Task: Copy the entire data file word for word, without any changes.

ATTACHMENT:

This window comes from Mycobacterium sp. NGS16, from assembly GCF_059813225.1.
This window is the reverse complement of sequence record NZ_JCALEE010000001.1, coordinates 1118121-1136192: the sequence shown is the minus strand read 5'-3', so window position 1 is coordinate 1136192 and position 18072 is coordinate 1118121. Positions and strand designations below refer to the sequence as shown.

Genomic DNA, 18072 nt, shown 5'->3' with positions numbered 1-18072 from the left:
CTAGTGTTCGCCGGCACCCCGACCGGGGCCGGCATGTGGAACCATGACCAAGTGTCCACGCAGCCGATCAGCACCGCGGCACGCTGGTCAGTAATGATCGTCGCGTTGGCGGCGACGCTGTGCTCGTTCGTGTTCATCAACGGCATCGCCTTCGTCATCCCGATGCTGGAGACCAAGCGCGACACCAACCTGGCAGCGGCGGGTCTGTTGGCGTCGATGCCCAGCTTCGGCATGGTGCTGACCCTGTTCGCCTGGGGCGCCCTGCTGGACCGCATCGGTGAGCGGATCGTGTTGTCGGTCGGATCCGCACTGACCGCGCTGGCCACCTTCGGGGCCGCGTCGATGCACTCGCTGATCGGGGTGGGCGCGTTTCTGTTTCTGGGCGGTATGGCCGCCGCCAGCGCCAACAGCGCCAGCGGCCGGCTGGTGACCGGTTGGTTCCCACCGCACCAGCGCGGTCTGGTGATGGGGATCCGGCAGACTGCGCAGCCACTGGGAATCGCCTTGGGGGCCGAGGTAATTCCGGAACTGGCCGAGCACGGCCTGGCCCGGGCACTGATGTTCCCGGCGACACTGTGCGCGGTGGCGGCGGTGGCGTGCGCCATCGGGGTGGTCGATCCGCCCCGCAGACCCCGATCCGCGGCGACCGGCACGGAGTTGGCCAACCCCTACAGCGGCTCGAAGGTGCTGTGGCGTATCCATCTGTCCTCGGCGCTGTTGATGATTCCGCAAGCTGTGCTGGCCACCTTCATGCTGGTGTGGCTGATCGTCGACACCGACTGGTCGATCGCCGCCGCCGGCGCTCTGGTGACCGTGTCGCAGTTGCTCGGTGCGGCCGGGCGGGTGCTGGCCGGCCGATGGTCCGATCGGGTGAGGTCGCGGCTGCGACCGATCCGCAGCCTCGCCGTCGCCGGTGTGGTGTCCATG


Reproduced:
This window comes from Mycobacterium sp. NGS16, from assembly GCF_059813225.1.
This window is the reverse complement of sequence record NZ_JCALEE010000001.1, coordinates 1118121-1136192: the sequence shown is the minus strand read 5'-3', so window position 1 is coordinate 1136192 and position 18072 is coordinate 1118121. Positions and strand designations below refer to the sequence as shown.

Genomic DNA, 18072 nt, shown 5'->3' with positions numbered 1-18072 from the left:
CTAGTGTTCGCCGGCACCCCGACCGGGGCCGGCATGTGGAACCATGACCAAGTGTCCACGCAGCCGATCAGCACCGCGGCACGCTGGTCAGTAATGATCGTCGCGTTGGCGGCGACGCTGTGCTCGTTCGTGTTCATCAACGGCATCGCCTTCGTCATCCCGATGCTGGAGACCAAGCGCGACACCAACCTGGCAGCGGCGGGTCTGTTGGCGTCGATGCCCAGCTTCGGCATGGTGCTGACCCTGTTCGCCTGGGGCGCCCTGCTGGACCGCATCGGTGAGCGGATCGTGTTGTCGGTCGGATCCGCACTGACCGCGCTGGCCACCTTCGGGGCCGCGTCGATGCACTCGCTGATCGGGGTGGGCGCGTTTCTGTTTCTGGGCGGTATGGCCGCCGCCAGCGCCAACAGCGCCAGCGGCCGGCTGGTGACCGGTTGGTTCCCACCGCACCAGCGCGGTCTGGTGATGGGGATCCGGCAGACTGCGCAGCCACTGGGAATCGCCTTGGGGGCCGAGGTAATTCCGGAACTGGCCGAGCACGGCCTGGCCCGGGCACTGATGTTCCCGGCGACACTGTGCGCGGTGGCGGCGGTGGCGTGCGCCATCGGGGTGGTCGATCCGCCCCGCAGACCCCGATCCGCGGCGACCGGCACGGAGTTGGCCAACCCCTACAGCGGCTCGAAGGTGCTGTGGCGTATCCATCTGTCCTCGGCGCTGTTGATGATTCCGCAAGCTGTGCTGGCCACCTTCATGCTGGTGTGGCTGATCGTCGACACCGACTGGTCGATCGCCGCCGCCGGCGCTCTGGTGACCGTGTCGCAGTTGCTCGGTGCGGCCGGGCGGGTGCTGGCCGGCCGATGGTCCGATCGGGTGAGGTCGCGGCTGCGACCGATCCGCAGCCTCGCCGTCGCCGGTGTGGTGTCCATG